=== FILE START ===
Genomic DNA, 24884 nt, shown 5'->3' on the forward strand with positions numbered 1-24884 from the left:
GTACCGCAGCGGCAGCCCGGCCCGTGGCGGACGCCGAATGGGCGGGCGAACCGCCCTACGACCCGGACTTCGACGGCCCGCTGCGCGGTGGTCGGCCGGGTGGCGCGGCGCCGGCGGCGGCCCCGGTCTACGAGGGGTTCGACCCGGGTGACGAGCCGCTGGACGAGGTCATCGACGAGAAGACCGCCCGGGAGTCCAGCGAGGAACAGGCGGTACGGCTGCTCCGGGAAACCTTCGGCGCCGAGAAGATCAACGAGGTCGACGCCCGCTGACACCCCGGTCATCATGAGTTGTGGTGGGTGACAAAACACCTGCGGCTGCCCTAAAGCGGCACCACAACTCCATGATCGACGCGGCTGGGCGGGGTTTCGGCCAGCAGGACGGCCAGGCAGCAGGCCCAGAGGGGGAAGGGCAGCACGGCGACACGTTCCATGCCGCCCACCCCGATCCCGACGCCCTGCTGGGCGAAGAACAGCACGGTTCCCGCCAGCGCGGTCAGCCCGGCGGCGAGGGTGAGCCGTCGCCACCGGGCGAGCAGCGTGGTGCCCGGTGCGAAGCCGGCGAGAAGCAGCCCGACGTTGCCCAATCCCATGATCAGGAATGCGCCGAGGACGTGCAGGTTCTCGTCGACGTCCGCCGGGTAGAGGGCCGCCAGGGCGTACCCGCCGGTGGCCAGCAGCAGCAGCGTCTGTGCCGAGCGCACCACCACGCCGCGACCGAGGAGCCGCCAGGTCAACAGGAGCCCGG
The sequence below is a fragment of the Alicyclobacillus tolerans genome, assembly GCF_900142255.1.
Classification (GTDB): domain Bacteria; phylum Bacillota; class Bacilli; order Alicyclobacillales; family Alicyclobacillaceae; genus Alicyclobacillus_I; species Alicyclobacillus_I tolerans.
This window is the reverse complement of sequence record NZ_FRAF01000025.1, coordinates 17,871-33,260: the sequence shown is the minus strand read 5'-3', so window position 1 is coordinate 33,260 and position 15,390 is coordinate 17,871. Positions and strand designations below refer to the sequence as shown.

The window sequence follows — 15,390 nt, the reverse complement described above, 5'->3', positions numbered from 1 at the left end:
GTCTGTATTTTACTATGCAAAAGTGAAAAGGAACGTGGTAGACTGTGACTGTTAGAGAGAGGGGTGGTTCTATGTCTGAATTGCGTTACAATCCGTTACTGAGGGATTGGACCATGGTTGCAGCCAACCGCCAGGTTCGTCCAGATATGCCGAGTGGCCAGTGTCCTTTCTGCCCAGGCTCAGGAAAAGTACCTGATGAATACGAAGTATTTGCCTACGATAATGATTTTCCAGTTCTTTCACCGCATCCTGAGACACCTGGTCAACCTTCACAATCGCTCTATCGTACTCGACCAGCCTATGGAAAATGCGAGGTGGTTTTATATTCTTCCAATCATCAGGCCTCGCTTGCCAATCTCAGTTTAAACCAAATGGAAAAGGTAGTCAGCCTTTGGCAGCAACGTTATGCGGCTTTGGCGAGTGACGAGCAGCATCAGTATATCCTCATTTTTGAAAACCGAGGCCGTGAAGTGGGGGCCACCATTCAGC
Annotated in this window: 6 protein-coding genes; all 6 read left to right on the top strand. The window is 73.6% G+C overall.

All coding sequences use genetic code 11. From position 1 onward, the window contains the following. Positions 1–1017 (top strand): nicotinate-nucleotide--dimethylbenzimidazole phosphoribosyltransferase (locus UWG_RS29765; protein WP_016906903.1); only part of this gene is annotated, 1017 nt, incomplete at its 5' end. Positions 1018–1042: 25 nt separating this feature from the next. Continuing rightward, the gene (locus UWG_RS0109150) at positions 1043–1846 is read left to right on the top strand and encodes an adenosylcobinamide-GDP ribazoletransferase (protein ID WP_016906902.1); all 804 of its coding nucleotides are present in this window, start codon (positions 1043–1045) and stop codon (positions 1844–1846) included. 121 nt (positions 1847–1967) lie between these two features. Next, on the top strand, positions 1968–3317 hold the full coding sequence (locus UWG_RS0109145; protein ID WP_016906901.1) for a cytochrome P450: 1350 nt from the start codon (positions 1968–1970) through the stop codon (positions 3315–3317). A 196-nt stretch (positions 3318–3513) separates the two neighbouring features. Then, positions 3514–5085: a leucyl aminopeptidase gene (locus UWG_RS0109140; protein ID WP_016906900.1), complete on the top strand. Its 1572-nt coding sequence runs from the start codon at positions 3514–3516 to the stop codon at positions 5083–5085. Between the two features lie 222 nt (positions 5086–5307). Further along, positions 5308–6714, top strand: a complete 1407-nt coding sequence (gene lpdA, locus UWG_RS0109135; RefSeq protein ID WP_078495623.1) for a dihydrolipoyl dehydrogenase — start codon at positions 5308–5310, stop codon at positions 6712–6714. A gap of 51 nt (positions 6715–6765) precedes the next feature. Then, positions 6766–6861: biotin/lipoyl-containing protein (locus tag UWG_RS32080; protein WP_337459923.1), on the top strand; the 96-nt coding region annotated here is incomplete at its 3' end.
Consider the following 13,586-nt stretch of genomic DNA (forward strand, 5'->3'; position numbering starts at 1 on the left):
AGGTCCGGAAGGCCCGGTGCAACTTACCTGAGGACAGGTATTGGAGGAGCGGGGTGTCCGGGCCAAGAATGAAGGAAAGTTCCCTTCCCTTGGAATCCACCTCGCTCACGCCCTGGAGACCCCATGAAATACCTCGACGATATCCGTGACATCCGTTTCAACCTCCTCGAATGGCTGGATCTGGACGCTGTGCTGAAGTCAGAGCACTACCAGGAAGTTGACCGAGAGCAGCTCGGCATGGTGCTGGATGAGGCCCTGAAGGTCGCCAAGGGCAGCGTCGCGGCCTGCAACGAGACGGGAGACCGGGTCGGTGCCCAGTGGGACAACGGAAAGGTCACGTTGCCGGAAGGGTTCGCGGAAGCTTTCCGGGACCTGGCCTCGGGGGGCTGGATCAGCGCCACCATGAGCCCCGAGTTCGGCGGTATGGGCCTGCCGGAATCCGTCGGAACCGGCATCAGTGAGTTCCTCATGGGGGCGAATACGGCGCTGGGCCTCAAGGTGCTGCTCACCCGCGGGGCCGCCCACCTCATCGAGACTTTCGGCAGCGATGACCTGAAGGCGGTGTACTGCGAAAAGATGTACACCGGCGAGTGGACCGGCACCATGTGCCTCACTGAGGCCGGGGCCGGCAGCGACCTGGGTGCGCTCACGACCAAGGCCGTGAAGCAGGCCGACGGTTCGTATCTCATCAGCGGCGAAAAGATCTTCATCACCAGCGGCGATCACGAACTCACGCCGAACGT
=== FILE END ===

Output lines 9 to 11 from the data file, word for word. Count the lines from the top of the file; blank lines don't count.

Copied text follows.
All coding sequences use genetic code 11. From position 1 onward, the window contains the following. Positions 1–1017 (top strand): nicotinate-nucleotide--dimethylbenzimidazole phosphoribosyltransferase (locus UWG_RS29765; protein WP_016906903.1); only part of this gene is annotated, 1017 nt, incomplete at its 5' end. Positions 1018–1042: 25 nt separating this feature from the next. Continuing rightward, the gene (locus UWG_RS0109150) at positions 1043–1846 is read left to right on the top strand and encodes an adenosylcobinamide-GDP ribazoletransferase (protein ID WP_016906902.1); all 804 of its coding nucleotides are present in this window, start codon (positions 1043–1045) and stop codon (positions 1844–1846) included. 121 nt (positions 1847–1967) lie between these two features. Next, on the top strand, positions 1968–3317 hold the full coding sequence (locus UWG_RS0109145; protein ID WP_016906901.1) for a cytochrome P450: 1350 nt from the start codon (positions 1968–1970) through the stop codon (positions 3315–3317). A 196-nt stretch (positions 3318–3513) separates the two neighbouring features. Then, positions 3514–5085: a leucyl aminopeptidase gene (locus UWG_RS0109140; protein ID WP_016906900.1), complete on the top strand. Its 1572-nt coding sequence runs from the start codon at positions 3514–3516 to the stop codon at positions 5083–5085. Between the two features lie 222 nt (positions 5086–5307). Further along, positions 5308–6714, top strand: a complete 1407-nt coding sequence (gene lpdA, locus UWG_RS0109135; RefSeq protein ID WP_078495623.1) for a dihydrolipoyl dehydrogenase — start codon at positions 5308–5310, stop codon at positions 6712–6714. A gap of 51 nt (positions 6715–6765) precedes the next feature. Then, positions 6766–6861: biotin/lipoyl-containing protein (locus tag UWG_RS32080; protein WP_337459923.1), on the top strand; the 96-nt coding region annotated here is incomplete at its 3' end.
Consider the following 13,586-nt stretch of genomic DNA (forward strand, 5'->3'; position numbering starts at 1 on the left):
AGGTCCGGAAGGCCCGGTGCAACTTACCTGAGGACAGGTATTGGAGGAGCGGGGTGTCCGGGCCAAGAATGAAGGAAAGTTCCCTTCCCTTGGAATCCACCTCGCTCACGCCCTGGAGACCCCATGAAATACCTCGACGATATCCGTGACATCCGTTTCAACCTCCTCGAATGGCTGGATCTGGACGCTGTGCTGAAGTCAGAGCACTACCAGGAAGTTGACCGAGAGCAGCTCGGCATGGTGCTGGATGAGGCCCTGAAGGTCGCCAAGGGCAGCGTCGCGGCCTGCAACGAGACGGGAGACCGGGTCGGTGCCCAGTGGGACAACGGAAAGGTCACGTTGCCGGAAGGGTTCGCGGAAGCTTTCCGGGACCTGGCCTCGGGGGGCTGGATCAGCGCCACCATGAGCCCCGAGTTCGGCGGTATGGGCCTGCCGGAATCCGTCGGAACCGGCATCAGTGAGTTCCTCATGGGGGCGAATACGGCGCTGGGCCTCAAGGTGCTGCTCACCCGCGGGGCCGCCCACCTCATCGAGACTTTCGGCAGCGATGACCTGAAGGCGGTGTACTGCGAAAAGATGTACACCGGCGAGTGGACCGGCACCATGTGCCTCACTGAGGCCGGGGCCGGCAGCGACCTGGGTGCGCTCACGACCAAGGCCGTGAAGCAGGCCGACGGTTCGTATCTCATCAGCGGCGAAAAGATCTTCATCACCAGCGGCGATCACGAACTCACGCCGAACGT